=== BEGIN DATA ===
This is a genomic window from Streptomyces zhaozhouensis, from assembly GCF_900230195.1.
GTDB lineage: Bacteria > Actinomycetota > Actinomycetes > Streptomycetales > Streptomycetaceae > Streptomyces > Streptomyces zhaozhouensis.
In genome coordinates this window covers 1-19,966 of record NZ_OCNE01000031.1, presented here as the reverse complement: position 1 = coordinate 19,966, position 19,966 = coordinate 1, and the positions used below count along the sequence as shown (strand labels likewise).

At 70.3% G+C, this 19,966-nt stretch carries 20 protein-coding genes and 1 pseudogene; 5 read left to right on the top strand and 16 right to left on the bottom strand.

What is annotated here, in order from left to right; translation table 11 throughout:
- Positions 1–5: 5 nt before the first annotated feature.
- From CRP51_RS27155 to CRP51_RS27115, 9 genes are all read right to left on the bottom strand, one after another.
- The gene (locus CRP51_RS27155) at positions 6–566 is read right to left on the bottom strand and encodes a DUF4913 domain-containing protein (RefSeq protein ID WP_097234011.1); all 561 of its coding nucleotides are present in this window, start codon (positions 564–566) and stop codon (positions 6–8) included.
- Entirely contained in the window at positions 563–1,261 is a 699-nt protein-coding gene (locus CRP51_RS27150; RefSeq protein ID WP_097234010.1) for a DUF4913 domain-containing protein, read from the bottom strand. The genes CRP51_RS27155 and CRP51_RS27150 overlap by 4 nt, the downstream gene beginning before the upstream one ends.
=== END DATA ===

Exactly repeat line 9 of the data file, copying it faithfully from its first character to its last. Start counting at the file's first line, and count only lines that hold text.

- Entirely contained in the window at positions 563–1,261 is a 699-nt protein-coding gene (locus CRP51_RS27150; RefSeq protein ID WP_097234010.1) for a DUF4913 domain-containing protein, read from the bottom strand. The genes CRP51_RS27155 and CRP51_RS27150 overlap by 4 nt, the downstream gene beginning before the upstream one ends.